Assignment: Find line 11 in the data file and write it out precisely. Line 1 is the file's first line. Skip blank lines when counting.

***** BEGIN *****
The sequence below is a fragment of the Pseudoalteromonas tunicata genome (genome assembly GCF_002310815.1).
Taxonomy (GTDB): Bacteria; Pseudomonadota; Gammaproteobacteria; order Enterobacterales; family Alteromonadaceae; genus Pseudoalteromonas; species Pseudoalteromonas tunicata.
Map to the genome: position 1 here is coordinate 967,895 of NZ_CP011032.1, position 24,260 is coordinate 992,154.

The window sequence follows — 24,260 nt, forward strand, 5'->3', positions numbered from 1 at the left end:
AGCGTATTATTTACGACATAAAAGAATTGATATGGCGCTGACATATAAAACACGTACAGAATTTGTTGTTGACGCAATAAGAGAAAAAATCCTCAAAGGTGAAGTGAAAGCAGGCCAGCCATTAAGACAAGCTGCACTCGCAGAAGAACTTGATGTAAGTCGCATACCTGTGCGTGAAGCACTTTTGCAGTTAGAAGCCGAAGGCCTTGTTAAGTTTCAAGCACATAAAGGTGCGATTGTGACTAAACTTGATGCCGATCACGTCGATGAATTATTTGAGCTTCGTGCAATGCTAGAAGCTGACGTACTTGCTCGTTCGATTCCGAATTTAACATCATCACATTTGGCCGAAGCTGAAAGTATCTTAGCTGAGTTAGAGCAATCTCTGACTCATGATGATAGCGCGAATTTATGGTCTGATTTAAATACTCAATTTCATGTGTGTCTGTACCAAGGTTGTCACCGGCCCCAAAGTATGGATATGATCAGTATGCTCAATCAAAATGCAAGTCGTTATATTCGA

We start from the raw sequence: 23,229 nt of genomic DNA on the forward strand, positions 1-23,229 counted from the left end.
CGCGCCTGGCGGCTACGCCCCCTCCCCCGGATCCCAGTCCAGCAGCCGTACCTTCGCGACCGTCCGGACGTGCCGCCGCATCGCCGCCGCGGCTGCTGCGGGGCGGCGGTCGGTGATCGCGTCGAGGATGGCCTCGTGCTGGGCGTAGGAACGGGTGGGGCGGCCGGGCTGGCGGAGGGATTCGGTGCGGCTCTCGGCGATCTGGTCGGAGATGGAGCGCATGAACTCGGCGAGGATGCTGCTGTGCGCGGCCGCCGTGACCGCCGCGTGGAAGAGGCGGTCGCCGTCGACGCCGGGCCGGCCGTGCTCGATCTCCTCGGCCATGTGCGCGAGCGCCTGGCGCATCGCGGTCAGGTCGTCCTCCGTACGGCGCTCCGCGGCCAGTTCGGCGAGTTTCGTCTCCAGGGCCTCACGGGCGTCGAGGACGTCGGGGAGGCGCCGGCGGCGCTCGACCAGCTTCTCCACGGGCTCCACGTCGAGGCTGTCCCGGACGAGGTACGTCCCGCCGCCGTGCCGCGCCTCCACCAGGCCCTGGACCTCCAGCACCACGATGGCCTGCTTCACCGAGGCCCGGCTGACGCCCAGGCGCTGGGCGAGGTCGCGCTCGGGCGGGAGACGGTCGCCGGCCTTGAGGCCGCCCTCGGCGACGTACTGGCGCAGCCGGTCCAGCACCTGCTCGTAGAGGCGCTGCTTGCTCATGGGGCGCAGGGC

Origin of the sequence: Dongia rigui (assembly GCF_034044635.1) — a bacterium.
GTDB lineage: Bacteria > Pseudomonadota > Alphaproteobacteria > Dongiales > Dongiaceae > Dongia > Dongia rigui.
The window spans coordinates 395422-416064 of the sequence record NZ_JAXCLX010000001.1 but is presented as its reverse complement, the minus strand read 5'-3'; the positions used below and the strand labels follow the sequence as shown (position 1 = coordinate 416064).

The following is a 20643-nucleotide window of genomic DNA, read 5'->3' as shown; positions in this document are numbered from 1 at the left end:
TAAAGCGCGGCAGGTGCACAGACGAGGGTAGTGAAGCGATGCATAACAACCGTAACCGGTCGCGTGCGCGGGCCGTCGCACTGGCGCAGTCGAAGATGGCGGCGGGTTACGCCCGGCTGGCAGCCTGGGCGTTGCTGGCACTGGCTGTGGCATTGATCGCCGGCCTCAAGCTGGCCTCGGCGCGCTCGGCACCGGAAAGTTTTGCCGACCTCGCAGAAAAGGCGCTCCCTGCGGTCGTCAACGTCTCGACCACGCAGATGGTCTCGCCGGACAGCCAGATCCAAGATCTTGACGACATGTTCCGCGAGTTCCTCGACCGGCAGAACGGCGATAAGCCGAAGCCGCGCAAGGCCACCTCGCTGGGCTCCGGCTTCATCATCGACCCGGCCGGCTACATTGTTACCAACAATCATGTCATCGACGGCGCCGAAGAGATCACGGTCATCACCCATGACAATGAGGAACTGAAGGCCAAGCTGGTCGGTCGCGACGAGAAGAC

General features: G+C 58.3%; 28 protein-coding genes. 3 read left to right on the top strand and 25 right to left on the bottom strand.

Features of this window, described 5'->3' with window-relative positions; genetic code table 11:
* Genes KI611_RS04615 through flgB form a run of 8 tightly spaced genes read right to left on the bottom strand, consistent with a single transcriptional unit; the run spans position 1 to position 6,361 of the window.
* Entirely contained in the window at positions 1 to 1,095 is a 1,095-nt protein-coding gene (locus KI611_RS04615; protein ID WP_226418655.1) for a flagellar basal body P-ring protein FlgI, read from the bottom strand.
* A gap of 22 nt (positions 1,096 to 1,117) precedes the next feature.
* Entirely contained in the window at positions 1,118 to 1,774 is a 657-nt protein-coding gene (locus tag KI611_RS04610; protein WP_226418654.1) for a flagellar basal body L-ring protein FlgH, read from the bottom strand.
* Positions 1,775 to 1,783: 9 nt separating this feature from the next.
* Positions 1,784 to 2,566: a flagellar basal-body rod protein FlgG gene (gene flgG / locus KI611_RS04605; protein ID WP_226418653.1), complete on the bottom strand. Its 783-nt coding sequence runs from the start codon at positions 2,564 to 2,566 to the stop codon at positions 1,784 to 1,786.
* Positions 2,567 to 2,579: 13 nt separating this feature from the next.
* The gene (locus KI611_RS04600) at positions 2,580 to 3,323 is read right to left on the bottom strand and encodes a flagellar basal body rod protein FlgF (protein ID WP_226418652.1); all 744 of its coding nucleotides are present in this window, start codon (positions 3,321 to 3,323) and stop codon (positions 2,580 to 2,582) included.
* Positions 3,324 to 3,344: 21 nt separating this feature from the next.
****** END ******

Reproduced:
The following is a 20643-nucleotide window of genomic DNA, read 5'->3' as shown; positions in this document are numbered from 1 at the left end: